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I'm just another Goodreads refugee and this is my back up plan. Please be patient with me while I find my legs on here. 

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Plays Well With Others
Brynn Paulin
Teahouse, Chapter 1
Performance in a Leading Role
Progress: 2 %
The Good Boy - Lisa Henry, J.A. Rock

An admirable collaboration is the first thought that comes into my head. Yes, admirable.

It is obvious that the authors complement each other very well. I am not familiar with J.A Rock’s individual work (yet) but I am familiar with Lisa Henry’s work, namely The Island: her writing is beautiful, raw and dark but always balanced with hope and love. She excels at capturing the essence of a tortured soul, and The Good Boy is no exception.

There is much to admire in the well-constructed plot and the distinctive characterisation, especially the more, er … colourful ones like Mr Zimmerman - a Macaw parrot with Tourette’s and Brin , a bratty Hanna Montana trapped in a gay man’s body. Lane is a character you won’t easily forget; his sweet painfully shy nature is set up to endear him completely to the reader – I defy you not to shed a tear for him, even just a tiny one for the injustice aimed at his arse, uhm … I mean his character.

Derek is not your stereotypical Dom as featured in most BDSM novels, he’s older yes, but not rich and not without his own insecurities and problems. It’s a commendable take on a Dom persona for which the reader benefits from a refreshing perspective.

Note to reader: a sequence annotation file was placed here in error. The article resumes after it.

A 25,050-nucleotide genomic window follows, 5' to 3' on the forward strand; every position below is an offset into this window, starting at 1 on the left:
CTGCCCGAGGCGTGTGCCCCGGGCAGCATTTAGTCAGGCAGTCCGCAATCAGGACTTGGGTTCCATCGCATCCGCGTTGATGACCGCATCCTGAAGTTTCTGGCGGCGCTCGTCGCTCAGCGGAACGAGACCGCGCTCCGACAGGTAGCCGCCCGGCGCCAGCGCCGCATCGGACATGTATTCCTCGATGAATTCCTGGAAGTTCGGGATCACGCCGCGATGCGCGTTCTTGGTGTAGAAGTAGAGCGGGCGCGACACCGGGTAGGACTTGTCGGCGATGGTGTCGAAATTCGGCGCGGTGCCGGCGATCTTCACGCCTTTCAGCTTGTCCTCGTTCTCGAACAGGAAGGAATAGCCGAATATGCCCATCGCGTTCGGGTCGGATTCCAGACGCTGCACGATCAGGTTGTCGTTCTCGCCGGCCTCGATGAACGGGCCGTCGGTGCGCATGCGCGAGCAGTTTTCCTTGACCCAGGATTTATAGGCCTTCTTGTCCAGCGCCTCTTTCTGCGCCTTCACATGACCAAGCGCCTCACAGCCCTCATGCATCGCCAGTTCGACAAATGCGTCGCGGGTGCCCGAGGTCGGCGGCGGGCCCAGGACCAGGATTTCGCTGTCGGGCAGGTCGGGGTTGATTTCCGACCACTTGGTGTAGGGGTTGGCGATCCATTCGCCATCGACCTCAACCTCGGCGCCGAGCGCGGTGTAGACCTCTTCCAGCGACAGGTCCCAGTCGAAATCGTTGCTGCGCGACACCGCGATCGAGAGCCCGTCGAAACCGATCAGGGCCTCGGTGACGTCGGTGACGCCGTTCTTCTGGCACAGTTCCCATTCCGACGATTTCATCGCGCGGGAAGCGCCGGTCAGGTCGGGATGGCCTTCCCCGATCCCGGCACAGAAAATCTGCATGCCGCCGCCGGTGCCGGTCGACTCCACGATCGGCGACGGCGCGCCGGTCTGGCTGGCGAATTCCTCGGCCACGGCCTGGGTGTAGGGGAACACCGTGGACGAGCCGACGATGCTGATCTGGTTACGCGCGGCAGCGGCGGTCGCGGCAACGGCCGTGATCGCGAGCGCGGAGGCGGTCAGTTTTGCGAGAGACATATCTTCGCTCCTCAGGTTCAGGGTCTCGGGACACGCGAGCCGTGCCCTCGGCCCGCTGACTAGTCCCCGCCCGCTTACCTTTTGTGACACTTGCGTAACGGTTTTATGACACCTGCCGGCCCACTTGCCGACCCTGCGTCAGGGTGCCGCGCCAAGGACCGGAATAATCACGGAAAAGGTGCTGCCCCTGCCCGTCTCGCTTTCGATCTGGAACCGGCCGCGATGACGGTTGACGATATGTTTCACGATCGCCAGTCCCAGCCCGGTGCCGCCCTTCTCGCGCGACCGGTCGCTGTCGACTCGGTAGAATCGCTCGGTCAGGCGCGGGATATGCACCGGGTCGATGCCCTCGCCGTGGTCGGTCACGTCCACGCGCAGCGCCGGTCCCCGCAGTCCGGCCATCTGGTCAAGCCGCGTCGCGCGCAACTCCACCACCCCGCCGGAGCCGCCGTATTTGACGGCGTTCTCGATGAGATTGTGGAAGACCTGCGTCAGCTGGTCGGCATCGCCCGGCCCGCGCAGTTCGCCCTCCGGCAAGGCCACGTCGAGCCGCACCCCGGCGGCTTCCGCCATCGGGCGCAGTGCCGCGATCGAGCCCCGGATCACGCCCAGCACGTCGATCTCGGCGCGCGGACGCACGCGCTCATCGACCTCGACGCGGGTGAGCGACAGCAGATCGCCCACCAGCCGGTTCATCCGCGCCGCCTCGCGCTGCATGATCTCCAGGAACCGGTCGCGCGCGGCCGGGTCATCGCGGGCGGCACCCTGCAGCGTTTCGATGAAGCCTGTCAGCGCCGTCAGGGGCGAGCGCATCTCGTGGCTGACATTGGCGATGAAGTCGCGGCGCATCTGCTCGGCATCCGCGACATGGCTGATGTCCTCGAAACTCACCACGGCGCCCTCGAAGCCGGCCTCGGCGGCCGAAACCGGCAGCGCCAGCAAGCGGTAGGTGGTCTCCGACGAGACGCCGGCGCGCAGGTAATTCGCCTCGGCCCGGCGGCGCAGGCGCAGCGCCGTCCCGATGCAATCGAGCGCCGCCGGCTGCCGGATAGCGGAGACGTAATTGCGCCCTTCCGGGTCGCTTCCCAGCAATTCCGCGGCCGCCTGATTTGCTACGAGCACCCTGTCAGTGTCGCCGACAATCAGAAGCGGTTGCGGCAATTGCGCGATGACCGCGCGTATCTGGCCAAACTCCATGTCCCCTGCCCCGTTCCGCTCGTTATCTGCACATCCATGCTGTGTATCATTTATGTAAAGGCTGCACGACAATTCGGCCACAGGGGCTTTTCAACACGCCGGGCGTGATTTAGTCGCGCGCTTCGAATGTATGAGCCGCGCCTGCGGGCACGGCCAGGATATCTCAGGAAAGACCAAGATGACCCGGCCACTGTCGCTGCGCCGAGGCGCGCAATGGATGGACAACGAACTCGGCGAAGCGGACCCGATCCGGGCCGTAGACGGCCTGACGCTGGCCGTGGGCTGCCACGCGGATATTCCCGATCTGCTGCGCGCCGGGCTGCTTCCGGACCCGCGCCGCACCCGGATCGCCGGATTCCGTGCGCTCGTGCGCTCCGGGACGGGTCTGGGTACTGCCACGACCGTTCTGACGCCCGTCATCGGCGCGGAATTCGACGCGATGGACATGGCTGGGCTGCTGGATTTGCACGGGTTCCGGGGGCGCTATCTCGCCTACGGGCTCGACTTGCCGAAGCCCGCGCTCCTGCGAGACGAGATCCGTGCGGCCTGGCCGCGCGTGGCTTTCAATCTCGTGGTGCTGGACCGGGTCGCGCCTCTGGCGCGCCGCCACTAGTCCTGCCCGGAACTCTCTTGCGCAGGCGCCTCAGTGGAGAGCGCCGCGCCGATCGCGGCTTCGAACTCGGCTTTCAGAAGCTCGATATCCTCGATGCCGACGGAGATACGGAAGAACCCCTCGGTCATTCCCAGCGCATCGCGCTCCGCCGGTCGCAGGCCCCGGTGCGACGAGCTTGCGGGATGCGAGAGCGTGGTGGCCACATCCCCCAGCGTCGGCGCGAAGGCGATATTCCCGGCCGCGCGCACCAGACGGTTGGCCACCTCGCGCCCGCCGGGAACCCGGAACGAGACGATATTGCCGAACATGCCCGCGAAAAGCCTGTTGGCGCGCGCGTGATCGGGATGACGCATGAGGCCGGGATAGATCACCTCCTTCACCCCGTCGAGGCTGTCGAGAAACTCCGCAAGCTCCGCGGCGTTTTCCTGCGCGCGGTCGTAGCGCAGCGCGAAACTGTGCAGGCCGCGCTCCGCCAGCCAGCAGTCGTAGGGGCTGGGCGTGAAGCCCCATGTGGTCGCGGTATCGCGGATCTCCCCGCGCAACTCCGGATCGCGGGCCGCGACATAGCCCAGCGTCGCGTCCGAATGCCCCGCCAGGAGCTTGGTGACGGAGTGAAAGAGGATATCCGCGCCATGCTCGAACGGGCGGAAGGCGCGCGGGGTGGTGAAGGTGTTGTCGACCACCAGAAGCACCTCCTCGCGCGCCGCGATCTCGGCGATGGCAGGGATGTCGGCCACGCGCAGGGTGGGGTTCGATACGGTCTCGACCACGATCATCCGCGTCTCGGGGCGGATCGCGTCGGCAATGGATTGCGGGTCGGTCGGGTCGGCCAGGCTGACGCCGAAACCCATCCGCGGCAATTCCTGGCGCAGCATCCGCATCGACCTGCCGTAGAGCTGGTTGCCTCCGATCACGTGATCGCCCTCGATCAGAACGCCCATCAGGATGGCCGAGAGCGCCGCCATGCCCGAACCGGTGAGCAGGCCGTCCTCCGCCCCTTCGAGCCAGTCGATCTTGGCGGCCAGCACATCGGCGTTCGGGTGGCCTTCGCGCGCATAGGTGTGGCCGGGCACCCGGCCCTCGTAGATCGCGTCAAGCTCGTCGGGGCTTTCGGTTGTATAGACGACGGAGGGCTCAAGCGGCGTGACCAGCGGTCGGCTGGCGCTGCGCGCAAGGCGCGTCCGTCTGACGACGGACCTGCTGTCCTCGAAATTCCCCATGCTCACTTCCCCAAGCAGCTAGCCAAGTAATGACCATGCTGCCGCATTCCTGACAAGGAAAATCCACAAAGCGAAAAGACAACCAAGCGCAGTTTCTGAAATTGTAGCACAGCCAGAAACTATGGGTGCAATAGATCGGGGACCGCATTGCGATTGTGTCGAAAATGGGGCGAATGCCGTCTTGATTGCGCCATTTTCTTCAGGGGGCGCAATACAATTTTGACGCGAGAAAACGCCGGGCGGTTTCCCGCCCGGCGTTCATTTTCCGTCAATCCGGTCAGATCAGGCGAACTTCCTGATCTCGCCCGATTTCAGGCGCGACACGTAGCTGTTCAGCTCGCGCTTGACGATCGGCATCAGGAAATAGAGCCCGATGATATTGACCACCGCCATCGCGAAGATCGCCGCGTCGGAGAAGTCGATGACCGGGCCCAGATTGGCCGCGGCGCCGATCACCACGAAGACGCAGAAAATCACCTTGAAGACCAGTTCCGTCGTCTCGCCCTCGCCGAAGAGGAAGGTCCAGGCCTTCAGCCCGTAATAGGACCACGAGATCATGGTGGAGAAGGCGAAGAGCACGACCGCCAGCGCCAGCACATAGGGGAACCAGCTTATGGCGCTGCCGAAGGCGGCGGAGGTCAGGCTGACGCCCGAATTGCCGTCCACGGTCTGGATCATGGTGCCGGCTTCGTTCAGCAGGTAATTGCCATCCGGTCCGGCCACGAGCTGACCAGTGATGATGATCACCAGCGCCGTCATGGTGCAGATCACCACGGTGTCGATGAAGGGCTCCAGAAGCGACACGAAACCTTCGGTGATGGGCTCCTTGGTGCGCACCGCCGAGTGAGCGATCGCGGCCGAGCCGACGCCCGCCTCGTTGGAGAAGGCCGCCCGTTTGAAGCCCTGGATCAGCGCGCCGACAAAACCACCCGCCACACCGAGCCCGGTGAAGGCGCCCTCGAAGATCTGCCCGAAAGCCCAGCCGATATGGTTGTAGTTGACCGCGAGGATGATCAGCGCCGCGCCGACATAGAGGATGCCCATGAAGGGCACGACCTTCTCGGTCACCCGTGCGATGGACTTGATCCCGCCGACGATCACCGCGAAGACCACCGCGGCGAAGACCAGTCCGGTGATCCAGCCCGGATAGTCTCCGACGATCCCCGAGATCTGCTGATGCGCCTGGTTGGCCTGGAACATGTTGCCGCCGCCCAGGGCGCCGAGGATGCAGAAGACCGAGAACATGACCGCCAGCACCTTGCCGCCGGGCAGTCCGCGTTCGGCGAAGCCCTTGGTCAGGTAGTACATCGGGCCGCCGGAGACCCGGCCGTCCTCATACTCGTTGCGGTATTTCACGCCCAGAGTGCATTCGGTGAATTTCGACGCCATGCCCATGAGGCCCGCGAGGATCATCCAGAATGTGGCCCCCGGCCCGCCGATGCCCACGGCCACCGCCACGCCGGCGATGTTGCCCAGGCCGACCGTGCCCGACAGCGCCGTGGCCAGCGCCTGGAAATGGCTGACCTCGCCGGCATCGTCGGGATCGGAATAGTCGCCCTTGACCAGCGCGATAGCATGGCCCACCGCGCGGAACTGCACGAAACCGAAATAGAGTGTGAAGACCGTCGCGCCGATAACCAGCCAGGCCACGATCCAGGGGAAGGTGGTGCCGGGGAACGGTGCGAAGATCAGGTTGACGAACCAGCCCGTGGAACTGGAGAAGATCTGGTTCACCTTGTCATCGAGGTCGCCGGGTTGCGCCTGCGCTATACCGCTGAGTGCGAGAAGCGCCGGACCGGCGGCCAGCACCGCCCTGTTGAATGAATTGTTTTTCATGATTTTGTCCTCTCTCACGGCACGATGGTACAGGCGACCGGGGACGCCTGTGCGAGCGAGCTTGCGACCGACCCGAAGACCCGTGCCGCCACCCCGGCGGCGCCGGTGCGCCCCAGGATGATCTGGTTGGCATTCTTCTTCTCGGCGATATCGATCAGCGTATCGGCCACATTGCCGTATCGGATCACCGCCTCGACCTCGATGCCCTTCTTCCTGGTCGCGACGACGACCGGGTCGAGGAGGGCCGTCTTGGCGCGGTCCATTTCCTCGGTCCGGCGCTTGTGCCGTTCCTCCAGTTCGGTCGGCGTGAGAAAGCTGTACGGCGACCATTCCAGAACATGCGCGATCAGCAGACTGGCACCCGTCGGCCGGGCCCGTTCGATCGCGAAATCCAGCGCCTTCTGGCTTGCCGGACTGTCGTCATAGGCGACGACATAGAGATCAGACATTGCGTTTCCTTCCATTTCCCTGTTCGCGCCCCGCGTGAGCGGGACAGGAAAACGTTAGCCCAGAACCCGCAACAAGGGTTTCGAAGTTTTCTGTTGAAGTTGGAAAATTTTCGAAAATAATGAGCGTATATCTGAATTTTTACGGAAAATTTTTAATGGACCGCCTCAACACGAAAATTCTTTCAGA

Mostly I found the mood of this book quite sad. Lane is constantly beaten down and Derek’s poor me, I’m lonely and broke and I’ll end up alone voice rather tiresome.

There is some great comic reprieve whenever Mr Zimmerman’s squawking things like “I used to bend like a Vietnamese hooker, “and “ Fuck it, baby.” That bird cracked me up every time!
Brin offers his own sort of entertainment; but let’s just say … he’s an acquired taste. {I’ll insert my best smirk here} You love him or hate him, either way I just want to bitch slap him and call him fat to see him react.

I felt rather ambivalent with regards to the BDSM element in this novel. BDSM as a healing process is all fine and dandy if that’s your kink, even the puppy play doesn’t raise my eyebrows (much)- I may or may not have giggled at this point.
There is a too obvious metaphorical link with doggie rescue which would have served to justify quite nicely. But when the authors go on and on about the reasoning and psychology of it all – it reads like a politically correct how to handbook, all too carefully scripted so as not to cause offense. This really distracted me from the romance and eroticism. The tenderness and heartfelt emotion is what dominates the sex here, not the smouldering physicality of BDSM.

Overall, this is a sad story, a healing journey where love and trust must conquer all. It wasn’t as raw and dark as I thought it would be. In fact it’s rather sweet and fluffy in spite of Lane’s graphic reflection of abuse.

Do I recommend it? Yes, of course. I can see why this is a favourite for many readers, just not this reader.

Reviewed for the Blog Of Sid Love

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